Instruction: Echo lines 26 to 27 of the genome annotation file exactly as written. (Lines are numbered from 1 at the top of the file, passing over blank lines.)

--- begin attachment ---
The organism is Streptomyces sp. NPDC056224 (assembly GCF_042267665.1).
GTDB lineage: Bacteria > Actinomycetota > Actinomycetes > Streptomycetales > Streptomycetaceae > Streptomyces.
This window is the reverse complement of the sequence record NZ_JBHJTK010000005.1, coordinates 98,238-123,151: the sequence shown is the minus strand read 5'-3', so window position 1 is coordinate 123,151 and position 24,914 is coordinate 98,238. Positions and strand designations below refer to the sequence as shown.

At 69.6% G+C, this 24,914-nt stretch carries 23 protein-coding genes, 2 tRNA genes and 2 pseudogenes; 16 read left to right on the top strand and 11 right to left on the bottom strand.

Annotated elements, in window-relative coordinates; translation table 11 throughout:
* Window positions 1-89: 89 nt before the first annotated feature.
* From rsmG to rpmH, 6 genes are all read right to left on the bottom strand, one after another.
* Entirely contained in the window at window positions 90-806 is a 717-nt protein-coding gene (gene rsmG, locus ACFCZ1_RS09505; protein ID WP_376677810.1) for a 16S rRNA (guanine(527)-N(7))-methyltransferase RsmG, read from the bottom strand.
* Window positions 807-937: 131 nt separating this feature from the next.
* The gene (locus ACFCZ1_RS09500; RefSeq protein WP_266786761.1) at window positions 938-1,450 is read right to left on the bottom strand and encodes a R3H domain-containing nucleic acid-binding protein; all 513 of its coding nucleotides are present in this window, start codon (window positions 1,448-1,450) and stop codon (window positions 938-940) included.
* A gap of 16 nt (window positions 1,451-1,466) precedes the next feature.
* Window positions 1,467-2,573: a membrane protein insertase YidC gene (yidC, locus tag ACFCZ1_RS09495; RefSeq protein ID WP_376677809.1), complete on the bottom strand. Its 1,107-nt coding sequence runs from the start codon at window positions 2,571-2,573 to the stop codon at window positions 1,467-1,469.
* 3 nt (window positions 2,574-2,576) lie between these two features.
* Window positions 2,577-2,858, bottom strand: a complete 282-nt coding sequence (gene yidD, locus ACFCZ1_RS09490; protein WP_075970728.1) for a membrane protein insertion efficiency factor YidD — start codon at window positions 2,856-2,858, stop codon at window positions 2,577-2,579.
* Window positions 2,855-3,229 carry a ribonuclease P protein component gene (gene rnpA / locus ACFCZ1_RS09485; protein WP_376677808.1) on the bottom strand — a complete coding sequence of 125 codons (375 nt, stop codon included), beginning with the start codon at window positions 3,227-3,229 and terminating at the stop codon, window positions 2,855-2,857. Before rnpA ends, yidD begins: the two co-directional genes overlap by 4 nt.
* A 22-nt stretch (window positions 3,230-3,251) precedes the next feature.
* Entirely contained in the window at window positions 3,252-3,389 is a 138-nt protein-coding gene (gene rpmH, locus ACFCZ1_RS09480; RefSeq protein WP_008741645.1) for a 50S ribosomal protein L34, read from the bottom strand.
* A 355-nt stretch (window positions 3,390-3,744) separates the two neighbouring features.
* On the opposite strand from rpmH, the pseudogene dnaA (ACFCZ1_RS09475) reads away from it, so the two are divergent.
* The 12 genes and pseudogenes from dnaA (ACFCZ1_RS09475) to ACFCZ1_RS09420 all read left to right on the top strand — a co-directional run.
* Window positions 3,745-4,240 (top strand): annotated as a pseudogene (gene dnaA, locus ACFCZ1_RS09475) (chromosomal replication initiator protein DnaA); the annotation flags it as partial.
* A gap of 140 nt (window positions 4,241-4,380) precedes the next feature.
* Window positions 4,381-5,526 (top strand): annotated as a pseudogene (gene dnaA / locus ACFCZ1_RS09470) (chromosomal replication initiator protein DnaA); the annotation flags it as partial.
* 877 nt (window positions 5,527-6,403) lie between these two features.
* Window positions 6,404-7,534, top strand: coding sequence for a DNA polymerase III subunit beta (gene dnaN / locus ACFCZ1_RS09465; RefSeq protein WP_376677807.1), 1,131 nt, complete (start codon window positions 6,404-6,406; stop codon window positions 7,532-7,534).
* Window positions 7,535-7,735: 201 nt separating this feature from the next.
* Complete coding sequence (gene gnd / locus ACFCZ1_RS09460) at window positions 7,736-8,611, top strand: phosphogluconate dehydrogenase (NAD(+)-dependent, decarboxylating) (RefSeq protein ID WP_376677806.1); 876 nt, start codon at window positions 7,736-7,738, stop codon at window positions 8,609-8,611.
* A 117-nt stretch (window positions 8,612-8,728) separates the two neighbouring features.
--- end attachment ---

* Window positions 7,535-7,735: 201 nt separating this feature from the next.
* Complete coding sequence (gene gnd / locus ACFCZ1_RS09460) at window positions 7,736-8,611, top strand: phosphogluconate dehydrogenase (NAD(+)-dependent, decarboxylating) (RefSeq protein ID WP_376677806.1); 876 nt, start codon at window positions 7,736-7,738, stop codon at window positions 8,609-8,611.